Allison Tatarsky is the director of the Malaria Elimination Initiative at the UCSF Institute for Global Health Sciences.
Allison Tatarsky is the director of the Malaria Elimination Initiative at the UCSF Institute for Global Health Sciences.

Q&A: She’s looking to wipe out malaria, the world’s deadliest disease

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Allison Tatarsky is director of the Malaria Elimination Initiative at the UCSF Institute for Global Health Sciences. The 38-year-old Oakland resident heads a team that works with endemic countries and partners to advance malaria policy and practice.

While the world’s attention has been focused on the coronavirus pandemic for the past two years, malaria remains one of the deadliest diseases around the globe — especially in poor, tropical regions such as sub-Saharan Africa.

In 2020 alone there were 241 million cases worldwide and an estimated 627,000 deaths, according to the World Health Organization. The bulk of fatalities are among children under 5.

Malaria is carried by mosquitoes that are infected with parasites. Though the disease is both preventable and curable, attacking it effectively requires a multipronged approach and substantial funding.

The MEI focuses on surveillance and response, vector control, drugs and diagnostics, and program management, as well as advocacy, finance and sustainability.

Tatarsky is a member of Temple Sinai in Oakland.


J.: Why is malaria so stubbornly present in our world?

Allison Tatarsky: It’s been around for millennia — it’s one of the oldest documented diseases that we know. They found it in King Tut’s mummy, they think it brought down Alexander the Great. … Malaria is a really complex disease that involves mosquitos that are especially prevalent in the tropics, parasites and humans. To deal with the disease, you have to come at it from all different angles.

Malaria is also endemic among other nonhuman populations — it can move over from monkeys to humans. And we think climate change is a potential driver for malaria, going in the wrong direction.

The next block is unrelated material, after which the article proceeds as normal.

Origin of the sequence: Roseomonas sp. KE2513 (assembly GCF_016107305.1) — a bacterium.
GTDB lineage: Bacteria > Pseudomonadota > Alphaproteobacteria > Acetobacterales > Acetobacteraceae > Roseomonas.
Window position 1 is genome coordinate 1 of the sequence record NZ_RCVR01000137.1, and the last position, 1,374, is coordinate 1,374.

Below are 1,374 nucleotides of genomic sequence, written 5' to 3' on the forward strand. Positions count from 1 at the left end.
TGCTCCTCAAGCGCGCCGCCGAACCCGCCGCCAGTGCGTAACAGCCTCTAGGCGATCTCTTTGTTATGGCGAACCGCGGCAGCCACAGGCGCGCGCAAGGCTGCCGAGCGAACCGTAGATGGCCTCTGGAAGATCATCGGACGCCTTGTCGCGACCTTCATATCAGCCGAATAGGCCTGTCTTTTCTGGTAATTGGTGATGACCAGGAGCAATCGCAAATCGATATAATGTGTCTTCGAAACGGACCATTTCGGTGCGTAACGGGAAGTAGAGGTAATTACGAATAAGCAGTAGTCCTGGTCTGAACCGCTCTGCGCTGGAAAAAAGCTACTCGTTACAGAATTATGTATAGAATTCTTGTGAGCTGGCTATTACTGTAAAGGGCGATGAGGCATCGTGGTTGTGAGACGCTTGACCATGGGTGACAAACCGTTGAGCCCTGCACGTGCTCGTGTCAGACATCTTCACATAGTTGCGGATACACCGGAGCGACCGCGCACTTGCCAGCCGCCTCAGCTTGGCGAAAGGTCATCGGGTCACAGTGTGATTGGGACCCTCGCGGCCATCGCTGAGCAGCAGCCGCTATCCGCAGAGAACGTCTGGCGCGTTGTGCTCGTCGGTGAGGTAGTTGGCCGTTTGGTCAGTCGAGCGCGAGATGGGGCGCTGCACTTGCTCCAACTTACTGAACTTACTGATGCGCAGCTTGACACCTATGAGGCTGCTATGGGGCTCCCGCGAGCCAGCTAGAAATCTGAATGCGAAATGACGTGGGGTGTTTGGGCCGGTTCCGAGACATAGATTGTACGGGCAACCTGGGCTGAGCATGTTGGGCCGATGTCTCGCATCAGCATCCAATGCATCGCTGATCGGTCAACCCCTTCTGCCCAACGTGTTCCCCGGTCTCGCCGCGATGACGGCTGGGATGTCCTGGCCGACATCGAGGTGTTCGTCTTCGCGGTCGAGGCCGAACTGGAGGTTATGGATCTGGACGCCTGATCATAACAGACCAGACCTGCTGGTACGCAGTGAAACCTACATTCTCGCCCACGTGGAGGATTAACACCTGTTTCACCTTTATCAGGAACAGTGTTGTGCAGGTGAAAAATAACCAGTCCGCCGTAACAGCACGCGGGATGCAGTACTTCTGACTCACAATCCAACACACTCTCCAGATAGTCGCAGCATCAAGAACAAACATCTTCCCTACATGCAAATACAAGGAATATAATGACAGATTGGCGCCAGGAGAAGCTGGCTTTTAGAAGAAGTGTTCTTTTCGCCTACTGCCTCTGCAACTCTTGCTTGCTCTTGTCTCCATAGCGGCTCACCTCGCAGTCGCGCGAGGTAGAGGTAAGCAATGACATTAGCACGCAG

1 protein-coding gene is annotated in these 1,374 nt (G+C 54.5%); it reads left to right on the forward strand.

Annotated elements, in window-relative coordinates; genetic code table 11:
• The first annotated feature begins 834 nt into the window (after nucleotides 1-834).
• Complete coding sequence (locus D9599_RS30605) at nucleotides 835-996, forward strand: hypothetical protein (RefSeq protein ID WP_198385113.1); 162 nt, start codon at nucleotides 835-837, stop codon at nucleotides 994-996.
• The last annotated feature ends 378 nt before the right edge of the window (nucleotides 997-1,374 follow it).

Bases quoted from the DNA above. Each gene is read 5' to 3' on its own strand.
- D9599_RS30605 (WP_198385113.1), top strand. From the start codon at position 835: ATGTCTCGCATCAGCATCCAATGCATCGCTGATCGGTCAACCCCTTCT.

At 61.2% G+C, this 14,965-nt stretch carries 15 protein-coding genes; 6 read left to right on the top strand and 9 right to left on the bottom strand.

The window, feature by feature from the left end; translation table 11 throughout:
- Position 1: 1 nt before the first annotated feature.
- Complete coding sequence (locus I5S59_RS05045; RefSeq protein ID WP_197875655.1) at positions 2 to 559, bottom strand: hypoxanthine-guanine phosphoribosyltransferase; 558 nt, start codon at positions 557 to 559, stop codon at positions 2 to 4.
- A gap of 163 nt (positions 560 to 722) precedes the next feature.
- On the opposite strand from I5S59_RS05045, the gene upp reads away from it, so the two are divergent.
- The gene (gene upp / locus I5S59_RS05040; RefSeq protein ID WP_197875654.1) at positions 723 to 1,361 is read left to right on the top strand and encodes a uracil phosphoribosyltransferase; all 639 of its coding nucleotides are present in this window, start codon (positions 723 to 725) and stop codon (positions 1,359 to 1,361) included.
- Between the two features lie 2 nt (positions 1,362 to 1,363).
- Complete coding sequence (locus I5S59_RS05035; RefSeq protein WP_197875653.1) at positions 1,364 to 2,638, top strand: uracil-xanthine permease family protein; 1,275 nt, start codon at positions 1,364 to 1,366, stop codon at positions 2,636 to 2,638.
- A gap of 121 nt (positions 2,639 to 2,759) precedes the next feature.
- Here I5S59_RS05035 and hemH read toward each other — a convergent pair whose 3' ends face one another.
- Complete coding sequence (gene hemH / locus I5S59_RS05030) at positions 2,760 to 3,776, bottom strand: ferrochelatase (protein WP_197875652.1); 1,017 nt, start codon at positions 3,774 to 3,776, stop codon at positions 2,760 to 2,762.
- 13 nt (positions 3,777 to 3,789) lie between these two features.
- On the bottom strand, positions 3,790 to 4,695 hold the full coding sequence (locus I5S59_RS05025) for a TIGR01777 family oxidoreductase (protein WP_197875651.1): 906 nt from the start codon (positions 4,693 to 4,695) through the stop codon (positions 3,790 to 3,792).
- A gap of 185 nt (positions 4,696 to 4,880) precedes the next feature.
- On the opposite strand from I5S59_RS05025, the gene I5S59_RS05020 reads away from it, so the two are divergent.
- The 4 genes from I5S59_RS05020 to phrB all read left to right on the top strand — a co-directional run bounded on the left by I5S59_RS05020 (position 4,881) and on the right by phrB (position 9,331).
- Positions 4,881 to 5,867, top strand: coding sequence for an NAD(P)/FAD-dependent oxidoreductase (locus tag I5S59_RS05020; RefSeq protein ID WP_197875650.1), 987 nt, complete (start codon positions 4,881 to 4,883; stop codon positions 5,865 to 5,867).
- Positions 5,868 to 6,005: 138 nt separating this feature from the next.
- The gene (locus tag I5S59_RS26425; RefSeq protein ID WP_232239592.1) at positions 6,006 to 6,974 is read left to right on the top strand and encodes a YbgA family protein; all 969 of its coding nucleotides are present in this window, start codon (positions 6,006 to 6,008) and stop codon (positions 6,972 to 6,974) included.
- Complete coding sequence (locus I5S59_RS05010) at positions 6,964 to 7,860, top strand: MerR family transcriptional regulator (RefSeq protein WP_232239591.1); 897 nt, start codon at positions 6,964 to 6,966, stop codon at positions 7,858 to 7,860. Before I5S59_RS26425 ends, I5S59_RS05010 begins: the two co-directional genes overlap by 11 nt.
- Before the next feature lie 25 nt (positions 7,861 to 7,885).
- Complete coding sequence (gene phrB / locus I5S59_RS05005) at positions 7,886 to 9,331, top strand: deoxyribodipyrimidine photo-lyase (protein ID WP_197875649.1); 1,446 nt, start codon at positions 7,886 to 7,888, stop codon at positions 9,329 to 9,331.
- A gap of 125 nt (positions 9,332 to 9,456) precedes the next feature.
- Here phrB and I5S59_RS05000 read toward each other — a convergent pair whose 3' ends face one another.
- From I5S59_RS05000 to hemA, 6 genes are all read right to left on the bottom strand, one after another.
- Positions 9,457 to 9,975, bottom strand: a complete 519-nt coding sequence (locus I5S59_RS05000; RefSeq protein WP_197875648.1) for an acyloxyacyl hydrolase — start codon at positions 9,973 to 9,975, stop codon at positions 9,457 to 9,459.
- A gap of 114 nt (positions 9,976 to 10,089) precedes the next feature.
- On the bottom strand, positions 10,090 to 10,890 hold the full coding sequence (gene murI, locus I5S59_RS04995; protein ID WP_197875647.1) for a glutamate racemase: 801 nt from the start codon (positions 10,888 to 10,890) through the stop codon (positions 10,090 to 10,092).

Have strides been made in fighting the disease?

In the last 20 years, 25 countries have eliminated malaria in South America, central Asia, southern Europe and North Africa. I think [this progress is] what keeps us going. Also, the malaria toolbox is bigger than ever before, with ways to kill mosquitos and a vaccine that reduces the burden, especially among kids.

The Malaria Elimination Initiative has ongoing activities in 20 countries in sub-Saharan Africa, Asia Pacific and Latin America. How do you accomplish that?

We are a small team of 35 faculty and staff. The only way we can really do our work is to work through partners across the United States, Europe, Africa and Asia. Our group is not lab-based; it’s all field-based, epidemiological research. The work is not here, it’s in endemic countries. We measure impact by changes in policy and practice.

We’ve looked at new approaches to combine interventions to target hot spots for malaria. Mosquito nets are not going to get us to zero. Our group is really focused on looking at more tailored and combined research that will drive global and local practice.

Who are some of your funders?

The Bill and Melinda Gates Foundation has funded the bulk of our work — 80% of what we’ve done for the last 15 years or so. We are really diversifying our funders, which include USAID (U.S. Agency for International Development) and the National Institutes of Health. The Gates Foundation now only funds about 40% of our work.

The social justice work I did in Jewish youth group … that really led me to the public health side of the health world.

Your background includes graduate studies in India and several years with the Clinton Health Access Initiative. Do you travel a lot for your work?

When I worked with CHAI, I lived in South Africa for 4½ years. I’ve traveled to the African continent, Southeast Asia, Central America and Geneva … My mom joked that she was glad I could make it to my own wedding.

You earned a bachelor’s in health science and a master’s in public health at Boston University. Why public health?

It was triggered by two things. My dad died from colon cancer when I was 12, so I was really drawn to health. Then it was the social justice work I did in Jewish youth group when I was in middle school and high school — that really led me to the public health side of the health world.

So you were Jewishly involved?

I grew up in Denver in the Reform movement, and through my synagogue became active in NFTY (the Reform Jewish youth movement). My first year at Boston University, I juggled the roles of national NFTY president and freshman. Most people take a gap year, I tried to do both. … I wasn’t around campus much!

Liz Harris

Liz Harris is a J. contributor. She was J.'s culture editor from 2012-2018.